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Year : 2019  |  Volume : 10  |  Issue : 2  |  Page : 67-72

Preference of diagnostic tools, medications, and devices for asthma management: A survey of doctors in Algeria

1 Global Medical Affairs, Cipla Limited, India
2 University Hospital Center, Algiers, Algeria

Correspondence Address:
Dr. Leila Laouar
Chu Mustapha Service Pneumologie: Place 1 Mai 1945 Sidi Mhamed Alger, Algiers
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Source of Support: None, Conflict of Interest: None

DOI: 10.4103/picr.PICR_63_18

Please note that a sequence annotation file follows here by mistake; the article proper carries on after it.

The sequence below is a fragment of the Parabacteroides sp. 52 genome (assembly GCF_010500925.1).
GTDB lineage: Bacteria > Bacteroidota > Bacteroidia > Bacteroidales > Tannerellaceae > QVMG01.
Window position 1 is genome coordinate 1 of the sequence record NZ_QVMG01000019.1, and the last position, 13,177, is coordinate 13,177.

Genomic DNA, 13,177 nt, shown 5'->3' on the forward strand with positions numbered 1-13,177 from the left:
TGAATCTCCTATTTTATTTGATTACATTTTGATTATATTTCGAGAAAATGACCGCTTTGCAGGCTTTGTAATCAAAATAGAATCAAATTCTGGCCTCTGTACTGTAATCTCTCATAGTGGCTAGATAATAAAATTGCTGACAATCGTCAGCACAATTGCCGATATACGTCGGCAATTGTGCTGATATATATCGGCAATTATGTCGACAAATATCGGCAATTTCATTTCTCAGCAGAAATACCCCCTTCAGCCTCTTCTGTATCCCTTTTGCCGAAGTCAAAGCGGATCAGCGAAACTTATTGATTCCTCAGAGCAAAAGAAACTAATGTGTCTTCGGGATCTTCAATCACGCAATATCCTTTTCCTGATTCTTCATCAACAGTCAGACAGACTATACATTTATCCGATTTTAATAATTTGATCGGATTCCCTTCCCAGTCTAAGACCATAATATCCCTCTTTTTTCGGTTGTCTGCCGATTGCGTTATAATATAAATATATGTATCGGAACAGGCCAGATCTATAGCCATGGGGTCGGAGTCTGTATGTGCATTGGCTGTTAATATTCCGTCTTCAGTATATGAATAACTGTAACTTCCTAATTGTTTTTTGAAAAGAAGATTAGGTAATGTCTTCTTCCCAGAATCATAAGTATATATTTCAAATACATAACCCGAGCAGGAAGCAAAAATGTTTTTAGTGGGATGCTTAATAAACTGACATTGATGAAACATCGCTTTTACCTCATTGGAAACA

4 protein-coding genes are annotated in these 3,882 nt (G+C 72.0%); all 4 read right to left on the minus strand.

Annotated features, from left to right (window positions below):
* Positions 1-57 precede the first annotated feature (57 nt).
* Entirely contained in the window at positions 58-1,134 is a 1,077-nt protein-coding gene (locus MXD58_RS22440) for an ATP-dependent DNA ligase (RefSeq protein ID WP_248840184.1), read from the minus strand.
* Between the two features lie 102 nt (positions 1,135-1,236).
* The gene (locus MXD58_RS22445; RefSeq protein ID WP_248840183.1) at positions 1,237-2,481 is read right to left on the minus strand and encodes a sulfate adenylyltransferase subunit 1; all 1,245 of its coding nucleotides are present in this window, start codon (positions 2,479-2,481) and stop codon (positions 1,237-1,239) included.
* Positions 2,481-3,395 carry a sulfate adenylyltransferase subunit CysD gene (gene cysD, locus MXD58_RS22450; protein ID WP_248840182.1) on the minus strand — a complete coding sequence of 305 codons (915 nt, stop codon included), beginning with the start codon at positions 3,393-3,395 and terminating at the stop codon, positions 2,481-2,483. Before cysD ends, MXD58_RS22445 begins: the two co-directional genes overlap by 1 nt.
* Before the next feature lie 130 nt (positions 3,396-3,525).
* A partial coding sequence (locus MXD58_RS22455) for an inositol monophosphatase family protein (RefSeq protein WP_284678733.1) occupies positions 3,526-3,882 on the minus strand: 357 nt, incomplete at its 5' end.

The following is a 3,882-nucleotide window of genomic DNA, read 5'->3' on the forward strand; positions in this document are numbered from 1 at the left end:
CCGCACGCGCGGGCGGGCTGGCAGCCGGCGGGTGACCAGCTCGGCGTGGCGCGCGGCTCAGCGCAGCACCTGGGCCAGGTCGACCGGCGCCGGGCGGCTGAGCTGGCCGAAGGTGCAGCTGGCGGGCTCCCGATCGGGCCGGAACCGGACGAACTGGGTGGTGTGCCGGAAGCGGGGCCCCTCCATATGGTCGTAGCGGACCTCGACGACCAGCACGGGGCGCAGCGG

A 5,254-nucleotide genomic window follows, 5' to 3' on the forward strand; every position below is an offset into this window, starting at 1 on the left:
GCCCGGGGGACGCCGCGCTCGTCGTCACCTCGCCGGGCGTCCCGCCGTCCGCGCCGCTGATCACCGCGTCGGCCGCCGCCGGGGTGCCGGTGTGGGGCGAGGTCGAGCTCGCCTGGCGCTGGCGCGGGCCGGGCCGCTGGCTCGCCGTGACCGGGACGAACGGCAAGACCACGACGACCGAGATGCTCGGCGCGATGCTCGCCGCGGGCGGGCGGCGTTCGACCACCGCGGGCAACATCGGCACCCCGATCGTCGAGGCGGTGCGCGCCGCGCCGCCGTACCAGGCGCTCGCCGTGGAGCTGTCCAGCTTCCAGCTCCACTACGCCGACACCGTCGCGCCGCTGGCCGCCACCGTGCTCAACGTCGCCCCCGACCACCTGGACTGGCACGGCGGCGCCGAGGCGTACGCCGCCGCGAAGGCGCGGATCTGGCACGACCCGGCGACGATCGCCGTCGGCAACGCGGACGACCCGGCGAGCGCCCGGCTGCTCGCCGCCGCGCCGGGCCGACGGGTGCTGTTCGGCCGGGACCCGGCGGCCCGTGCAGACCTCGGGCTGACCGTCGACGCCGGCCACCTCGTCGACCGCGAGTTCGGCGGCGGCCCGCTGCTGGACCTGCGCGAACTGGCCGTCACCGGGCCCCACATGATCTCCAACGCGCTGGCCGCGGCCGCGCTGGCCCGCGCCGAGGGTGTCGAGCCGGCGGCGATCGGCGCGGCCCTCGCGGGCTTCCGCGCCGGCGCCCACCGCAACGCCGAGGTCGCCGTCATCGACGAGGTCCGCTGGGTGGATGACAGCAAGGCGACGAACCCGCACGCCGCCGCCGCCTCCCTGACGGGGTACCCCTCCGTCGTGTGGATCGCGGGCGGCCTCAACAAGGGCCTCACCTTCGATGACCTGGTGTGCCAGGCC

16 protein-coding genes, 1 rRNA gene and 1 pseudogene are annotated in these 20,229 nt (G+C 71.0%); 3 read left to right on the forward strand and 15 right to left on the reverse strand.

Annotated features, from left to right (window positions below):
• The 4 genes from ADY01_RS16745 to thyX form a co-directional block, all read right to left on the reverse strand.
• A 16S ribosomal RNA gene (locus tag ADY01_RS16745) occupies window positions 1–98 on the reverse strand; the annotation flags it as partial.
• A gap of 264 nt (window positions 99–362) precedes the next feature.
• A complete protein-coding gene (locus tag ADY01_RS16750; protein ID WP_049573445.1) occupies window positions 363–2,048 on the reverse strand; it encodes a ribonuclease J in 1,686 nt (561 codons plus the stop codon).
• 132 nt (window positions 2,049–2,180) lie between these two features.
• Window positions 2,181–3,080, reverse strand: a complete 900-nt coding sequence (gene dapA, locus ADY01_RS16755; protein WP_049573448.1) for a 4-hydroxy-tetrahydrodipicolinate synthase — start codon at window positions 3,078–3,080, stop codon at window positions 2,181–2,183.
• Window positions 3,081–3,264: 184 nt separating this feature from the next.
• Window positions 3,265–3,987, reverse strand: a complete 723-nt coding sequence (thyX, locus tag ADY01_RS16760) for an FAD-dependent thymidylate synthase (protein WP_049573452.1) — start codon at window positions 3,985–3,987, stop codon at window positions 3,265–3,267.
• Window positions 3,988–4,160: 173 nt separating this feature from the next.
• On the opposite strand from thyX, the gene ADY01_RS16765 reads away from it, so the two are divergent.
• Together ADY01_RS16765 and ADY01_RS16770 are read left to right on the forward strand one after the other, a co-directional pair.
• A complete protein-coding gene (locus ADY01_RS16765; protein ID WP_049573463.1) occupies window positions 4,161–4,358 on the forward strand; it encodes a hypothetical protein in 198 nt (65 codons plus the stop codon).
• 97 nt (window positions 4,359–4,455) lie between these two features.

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Aim: This study aimed to evaluate the doctors' perspectives in using tools for diagnosis, prescribing medications, and devices for the treatment of asthma in Algeria. Methods: Data were collected from randomly selected physicians, pediatricians, allergists, and pulmonologists through a questionnaire-based survey in 12 cities and 60 rural locations across Algeria. Results: Of the 213 doctors who responded to the survey, >90% doctors attended an average of 20 asthma patients daily. Peak flow meter was used by 69% doctors for diagnosis and by 93% for monitoring of asthma. Spirometer was used by 76% doctors for diagnosis of asthma. Budesonide (86%), fluticasone (46%), and beclomethasone (40%) were the most prescribed inhaled corticosteroid (ICS) by doctors. Formoterol/budesonide was the most preferred ICS/long-acting β2-agonist (LABA) (72%), followed by salmeterol/fluticasone (57%) for asthma treatment. Salbutamol was preferred by 93% doctors as reliever medication. ICS was the preferred controller in mild asthma (76%), and ICS/LABA combination in moderate (74%) and severe asthma (80%). Most doctors (94%) preferred pressurized metered-dose inhalers (pMDIs) with (46%) or without spacer (48%) for their asthma patients. About 83% doctors believed that pMDI with spacer would show a better outcome in asthma, over pMDI alone. Continuous exposure to allergens/smoking (73%) and incorrect inhaler technique (66%) were the most common reasons for uncontrolled asthma. Conclusion: The use of diagnostic tools in asthma was found to be adequate among the doctors in Algeria. Most of the doctors managed asthma in accordance with the global initiative for asthma guidelines. Spacers were found to be less prescribed in regular treatment, despite having good awareness about its better outcomes.

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